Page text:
By combing through the news, it can be observed that before 2020, sovereignty disputes in the South China Sea mainly occurred in the Paracel Islands, with most conflicts between China and Vietnam. However, the conflicts in the past two years have been more concentrated in the waters of the Nansha Islands, and the objects involved have become China and the Philippines. Relations between China and the Philippines have heated up due to the conflict of these three disputes:
The first is the conflict at the Second Thomas Shoal (Ayungin Shoal) in the Spratly Islands.The Philippine government maintains that Ren’ai Shoal belongs to the country’s 200-nautical-mile exclusive economic zone, while the Chinese government believes that it has indisputable sovereignty and jurisdiction over Scarborough Shoal and its adjacent waters. In 1999, the Philippines used a World War II-era landing ship, the Sierra Madre, stranded on the Renai Shoal as a military base in an attempt to permanently occupy the area, and would regularly rotate troops and transport supplies.
In the past, the Philippines’ supply operations have been harassed by Chinese coast guard ships. At the worst time in 2014, the Philippines had to rely on airdrop supplies. After Duterte stepped down, the situation in the Benevolent Sands has heated up again since 2022. The Chinese coast guard ship accused Philippine personnel of trying to transport large-scale construction materials to strengthen defenses, thereby preventing Philippine warships from replenishing supplies. In August last year, Chinese Coast Guard ships blocked the Renai Shoal guarded by the Philippine Marine Corps, preventing government ships from approaching the guarding troops.
In February this year, the situation further escalated. A Chinese coast guard ship illuminated a Philippine ship with “military-grade laser light” about 20 kilometers away from the Ren’ai Shoal, causing the crew to temporarily lose their sight. In August, a Chinese coast guard ship used water cannon to attack Philippine ships stationed in the Shoal. Renai Ansha supply fleet. It is believed that the conflict between China and the Philippines over the Nansha Islands has directly increased the attention of Southeast Asian countries on China’s assertion of sovereignty on the new version of the map this year.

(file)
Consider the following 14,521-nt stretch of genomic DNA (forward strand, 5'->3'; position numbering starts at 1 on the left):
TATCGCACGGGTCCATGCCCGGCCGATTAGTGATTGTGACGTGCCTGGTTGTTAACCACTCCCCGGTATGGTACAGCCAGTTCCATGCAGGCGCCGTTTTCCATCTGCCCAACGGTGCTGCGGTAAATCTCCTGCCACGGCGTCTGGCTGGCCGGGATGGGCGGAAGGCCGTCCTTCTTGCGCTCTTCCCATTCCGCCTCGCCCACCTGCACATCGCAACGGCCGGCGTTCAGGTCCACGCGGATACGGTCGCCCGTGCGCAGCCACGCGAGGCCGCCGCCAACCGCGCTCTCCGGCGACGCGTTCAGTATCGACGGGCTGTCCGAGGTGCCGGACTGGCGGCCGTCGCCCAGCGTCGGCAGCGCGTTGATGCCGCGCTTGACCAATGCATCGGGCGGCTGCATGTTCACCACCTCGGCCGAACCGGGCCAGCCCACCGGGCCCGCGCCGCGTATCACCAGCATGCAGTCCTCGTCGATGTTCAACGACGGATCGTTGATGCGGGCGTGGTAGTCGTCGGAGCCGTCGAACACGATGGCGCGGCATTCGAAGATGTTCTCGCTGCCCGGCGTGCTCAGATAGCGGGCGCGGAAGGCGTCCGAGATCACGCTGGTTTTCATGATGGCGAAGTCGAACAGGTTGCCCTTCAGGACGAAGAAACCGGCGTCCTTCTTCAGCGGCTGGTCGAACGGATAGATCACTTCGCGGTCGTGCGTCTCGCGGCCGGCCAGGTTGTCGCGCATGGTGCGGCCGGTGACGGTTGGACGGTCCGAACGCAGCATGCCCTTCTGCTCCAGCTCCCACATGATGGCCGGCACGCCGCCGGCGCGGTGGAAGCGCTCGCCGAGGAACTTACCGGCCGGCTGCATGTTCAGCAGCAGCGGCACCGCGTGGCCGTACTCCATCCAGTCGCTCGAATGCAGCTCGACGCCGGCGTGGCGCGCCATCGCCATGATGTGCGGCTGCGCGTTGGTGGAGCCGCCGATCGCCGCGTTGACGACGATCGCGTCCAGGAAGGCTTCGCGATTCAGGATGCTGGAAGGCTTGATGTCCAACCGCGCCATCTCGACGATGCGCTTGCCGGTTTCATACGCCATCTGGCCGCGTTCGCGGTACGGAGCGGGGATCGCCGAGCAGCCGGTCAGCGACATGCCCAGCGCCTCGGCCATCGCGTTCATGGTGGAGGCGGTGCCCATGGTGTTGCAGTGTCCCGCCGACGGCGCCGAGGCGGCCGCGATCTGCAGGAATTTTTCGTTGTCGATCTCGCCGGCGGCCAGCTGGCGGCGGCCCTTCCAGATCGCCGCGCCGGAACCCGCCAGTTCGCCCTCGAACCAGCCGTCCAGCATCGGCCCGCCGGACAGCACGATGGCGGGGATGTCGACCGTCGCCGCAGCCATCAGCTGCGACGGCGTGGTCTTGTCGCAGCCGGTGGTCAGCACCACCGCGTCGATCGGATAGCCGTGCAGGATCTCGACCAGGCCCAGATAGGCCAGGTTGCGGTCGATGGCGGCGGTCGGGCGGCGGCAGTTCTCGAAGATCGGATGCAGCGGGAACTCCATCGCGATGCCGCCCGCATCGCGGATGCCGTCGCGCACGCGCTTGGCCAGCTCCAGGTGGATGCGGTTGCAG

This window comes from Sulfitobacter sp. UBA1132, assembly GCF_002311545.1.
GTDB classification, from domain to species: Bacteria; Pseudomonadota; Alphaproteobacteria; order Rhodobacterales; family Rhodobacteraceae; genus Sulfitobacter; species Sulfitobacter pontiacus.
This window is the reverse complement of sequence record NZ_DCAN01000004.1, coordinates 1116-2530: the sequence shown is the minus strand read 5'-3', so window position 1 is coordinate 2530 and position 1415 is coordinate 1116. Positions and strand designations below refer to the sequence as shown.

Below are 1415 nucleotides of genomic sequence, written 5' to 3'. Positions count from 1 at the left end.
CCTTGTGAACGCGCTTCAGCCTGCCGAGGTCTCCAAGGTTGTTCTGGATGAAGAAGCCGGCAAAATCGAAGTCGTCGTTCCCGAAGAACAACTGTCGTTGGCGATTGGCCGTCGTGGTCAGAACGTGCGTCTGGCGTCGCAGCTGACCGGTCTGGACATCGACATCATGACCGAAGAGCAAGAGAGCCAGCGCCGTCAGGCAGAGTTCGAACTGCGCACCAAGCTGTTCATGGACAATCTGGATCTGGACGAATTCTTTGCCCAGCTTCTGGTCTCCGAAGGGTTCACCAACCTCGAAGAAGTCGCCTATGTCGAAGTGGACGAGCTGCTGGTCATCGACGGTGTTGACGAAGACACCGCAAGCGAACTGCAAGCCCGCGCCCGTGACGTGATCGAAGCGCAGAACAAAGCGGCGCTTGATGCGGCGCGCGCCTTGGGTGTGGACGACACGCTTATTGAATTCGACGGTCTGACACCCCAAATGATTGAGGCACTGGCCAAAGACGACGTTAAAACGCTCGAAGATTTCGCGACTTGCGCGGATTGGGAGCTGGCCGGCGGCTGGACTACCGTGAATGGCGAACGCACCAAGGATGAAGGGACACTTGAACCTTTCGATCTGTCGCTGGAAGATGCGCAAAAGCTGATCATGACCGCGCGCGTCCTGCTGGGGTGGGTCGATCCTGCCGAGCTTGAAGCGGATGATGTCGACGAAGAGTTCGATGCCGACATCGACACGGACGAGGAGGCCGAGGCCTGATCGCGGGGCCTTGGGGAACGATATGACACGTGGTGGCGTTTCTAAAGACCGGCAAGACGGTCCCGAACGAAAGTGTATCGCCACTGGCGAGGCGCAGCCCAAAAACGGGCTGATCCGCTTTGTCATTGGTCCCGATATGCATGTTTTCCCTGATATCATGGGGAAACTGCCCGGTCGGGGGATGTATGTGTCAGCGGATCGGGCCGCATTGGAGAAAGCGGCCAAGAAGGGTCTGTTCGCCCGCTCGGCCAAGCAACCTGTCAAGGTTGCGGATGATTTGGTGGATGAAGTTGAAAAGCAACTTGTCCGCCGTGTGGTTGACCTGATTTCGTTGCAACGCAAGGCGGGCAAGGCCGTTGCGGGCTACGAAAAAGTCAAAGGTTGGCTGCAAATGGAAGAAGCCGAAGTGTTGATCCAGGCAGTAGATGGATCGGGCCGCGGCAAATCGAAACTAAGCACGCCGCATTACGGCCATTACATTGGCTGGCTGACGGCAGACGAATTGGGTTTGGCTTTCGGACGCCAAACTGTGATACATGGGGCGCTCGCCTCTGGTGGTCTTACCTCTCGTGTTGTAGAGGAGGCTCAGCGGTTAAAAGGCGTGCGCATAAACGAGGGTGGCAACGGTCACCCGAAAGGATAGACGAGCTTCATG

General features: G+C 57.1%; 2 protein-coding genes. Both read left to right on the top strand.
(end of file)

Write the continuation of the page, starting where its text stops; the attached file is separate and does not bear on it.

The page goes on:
Second, the deployment of navigation buoys and obstacles in disputed waters for attack and defense.The conflict between China and the Philippines in the disputed waters has extended to the use of sea buoys and obstacles for offense and defense. The former demonstrates sovereignty through maritime traffic buoys: In May this year, the Philippines announced that it would set up national flag navigation buoys in five areas within its claimed exclusive economic zone in the South China Sea to declare its sovereignty over the Nansha Islands. China then counterattacked by deploying three light buoys on three islands and reefs in the Nansha Islands in the South China Sea that have sovereignty disputes with the Philippines (Huoyue Reef, Oxbow Reef and Gaven Reef) to show that “China is the true master of the South China Sea Islands.”
At present, Chinese fishermen have taken away the Philippine buoys under the protection of Chinese Coast Guard ships; the latter exercises control by placing obstacles: China is at the entrance of Huangyan Island (called “Scarborough Shoal” in the Philippines) The installation of a 300-meter-long floating barrier to prevent Filipino fishermen from entering the area has been accused of infringing on the fishing rights of Filipino fishermen. Hu Bo, director of the South China Sea Strategic Situational Awareness Project, a Chinese think tank, pointed out that in the past, Philippine ships were allowed to operate near the Scarborough Shoal, but not the Scarborough Shoal lagoon, because China-Philippine relations were friendly and in good faith during the period of former Philippine President Duterte. The barrier was removed by the Philippine Coast Guard on September 25.